Maslow Hierarchy of Needs

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Maslow Hierarchy of Needs Essay The Maslow’s Hierarchy of needs was originally developed by the Psychologist Abraham Maslow; his theory basically describes the stages of the human needs which he explained through in his paper "A Theory of Human Motivation". The first and most important need for a person is physiological: these are the physical requirements for human survival, without these requirements the human body could not function properly. These are the most important needs to fulfill and should be met first. Some examples of physiological needs are: water, food, sleep, sex, breathing, excretion and homeostasis. One product that would satisfy this need would be Dasani, bottled water which is a product of the largely Coca-Cola…show more content…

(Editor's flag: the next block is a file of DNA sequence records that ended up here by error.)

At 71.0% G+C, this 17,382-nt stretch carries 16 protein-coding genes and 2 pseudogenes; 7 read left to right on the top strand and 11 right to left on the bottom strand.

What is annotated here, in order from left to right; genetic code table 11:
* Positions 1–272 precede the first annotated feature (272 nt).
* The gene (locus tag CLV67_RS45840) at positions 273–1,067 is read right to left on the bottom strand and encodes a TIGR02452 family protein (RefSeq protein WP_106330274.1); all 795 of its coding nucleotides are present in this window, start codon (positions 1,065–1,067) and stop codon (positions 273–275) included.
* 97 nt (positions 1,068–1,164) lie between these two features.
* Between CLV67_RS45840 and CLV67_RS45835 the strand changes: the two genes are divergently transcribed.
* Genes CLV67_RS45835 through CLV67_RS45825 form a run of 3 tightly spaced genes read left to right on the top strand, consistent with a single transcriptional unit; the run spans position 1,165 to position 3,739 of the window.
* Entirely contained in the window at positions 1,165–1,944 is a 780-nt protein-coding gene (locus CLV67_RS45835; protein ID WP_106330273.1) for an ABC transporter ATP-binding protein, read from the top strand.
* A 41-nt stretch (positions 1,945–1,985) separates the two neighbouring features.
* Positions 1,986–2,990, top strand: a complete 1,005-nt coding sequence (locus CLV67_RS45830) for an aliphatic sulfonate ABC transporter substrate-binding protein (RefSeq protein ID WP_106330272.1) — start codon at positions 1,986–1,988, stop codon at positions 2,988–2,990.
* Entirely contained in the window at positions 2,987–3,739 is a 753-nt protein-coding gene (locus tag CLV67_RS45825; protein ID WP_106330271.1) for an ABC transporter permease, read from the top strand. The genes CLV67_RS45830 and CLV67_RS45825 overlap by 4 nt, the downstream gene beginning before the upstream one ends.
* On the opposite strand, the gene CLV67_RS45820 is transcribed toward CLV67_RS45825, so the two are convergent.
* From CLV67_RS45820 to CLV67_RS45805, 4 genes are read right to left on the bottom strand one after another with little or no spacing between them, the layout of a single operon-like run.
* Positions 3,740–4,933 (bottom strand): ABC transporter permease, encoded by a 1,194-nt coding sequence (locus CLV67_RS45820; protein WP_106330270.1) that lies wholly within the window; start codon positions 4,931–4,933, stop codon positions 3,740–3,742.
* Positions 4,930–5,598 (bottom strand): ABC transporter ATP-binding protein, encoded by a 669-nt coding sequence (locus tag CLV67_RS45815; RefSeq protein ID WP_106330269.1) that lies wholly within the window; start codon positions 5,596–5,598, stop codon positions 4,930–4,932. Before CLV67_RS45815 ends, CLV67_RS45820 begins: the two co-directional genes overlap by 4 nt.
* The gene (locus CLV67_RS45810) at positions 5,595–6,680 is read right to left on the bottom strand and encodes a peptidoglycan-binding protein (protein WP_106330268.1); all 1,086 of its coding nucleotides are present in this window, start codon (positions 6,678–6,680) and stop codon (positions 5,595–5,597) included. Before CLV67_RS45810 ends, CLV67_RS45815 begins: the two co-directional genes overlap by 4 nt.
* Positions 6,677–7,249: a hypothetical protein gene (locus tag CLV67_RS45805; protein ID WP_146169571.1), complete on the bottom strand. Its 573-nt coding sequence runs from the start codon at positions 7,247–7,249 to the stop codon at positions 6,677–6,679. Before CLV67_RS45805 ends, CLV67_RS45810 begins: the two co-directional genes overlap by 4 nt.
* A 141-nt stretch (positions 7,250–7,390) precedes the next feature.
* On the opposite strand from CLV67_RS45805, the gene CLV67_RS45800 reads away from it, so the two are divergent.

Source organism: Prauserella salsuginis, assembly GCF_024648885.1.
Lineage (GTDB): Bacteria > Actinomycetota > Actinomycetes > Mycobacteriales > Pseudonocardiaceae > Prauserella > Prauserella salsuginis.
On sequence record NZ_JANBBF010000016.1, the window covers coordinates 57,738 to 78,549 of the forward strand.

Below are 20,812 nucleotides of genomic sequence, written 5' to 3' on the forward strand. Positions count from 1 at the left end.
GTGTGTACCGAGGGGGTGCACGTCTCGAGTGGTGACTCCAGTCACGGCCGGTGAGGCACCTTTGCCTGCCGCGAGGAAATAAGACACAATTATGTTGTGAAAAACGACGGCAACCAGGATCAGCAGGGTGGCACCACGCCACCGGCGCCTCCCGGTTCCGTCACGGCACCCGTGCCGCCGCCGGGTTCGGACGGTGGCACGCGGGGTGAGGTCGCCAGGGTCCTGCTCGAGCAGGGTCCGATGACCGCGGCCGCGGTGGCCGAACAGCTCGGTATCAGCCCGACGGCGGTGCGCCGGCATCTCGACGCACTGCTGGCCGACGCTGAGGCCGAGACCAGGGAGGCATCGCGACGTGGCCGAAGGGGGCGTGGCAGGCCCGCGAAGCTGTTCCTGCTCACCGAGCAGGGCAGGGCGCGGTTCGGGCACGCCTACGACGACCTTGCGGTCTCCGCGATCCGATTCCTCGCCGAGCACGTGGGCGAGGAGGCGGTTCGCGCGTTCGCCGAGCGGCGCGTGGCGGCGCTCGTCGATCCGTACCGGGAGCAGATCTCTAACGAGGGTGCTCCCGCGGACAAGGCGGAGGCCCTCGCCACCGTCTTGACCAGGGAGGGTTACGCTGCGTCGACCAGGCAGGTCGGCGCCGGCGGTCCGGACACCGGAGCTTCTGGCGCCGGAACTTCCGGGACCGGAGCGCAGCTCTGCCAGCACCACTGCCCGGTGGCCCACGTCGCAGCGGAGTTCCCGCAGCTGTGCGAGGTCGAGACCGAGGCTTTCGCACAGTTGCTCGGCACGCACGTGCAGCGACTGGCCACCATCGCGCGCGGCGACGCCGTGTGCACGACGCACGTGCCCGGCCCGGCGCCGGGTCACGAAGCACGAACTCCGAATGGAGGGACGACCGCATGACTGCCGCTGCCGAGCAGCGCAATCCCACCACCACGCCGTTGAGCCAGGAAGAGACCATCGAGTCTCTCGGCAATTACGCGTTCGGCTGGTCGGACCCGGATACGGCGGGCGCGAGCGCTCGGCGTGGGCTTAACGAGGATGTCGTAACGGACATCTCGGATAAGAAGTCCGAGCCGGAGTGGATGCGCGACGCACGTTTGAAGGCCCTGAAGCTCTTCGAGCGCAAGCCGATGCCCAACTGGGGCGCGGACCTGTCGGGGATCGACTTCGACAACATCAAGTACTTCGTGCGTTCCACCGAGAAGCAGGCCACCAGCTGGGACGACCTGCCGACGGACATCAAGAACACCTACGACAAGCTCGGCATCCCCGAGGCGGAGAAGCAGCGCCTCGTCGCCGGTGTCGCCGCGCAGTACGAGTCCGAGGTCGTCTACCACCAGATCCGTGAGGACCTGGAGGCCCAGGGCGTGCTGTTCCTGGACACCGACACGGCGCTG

A service that fulfills this need is the Ritz-Carlton Hotel Company. This hotel now a day is owned by Marriott international chain. It offers customers a service of hospitality and tourism, always located in the heart of famous cities. Also is one of the most known and prestigious hotels in the world who provide guests a service of lodging and a wonderful experience of an incredible night. Customers buy this service because they want to feel the experience of being part of this prestige hotel and it’s a very high quality five stars service, which it involves an expensive price but people pay this to feel this experience and feel good about themselves, it’s a luxury. In conclusion, I think that Maslow’s hierarchy of needs is an effective theory that describes the stages of human needs, which can be used as a reference for many people, societies and also for many companies for the purpose of organization and personal development. We cannot have automatic self-actualization without passing through the first needs, each are steps that shows different motivation needs, in its hierarchy Maslow’s describes them step by step, even though some of this needs may occur at the same time. References Maslow, A.H. (1943). A theory of human motivation. Psychological Review, 50(4), 370–96. Retrieved from Maslow, A.
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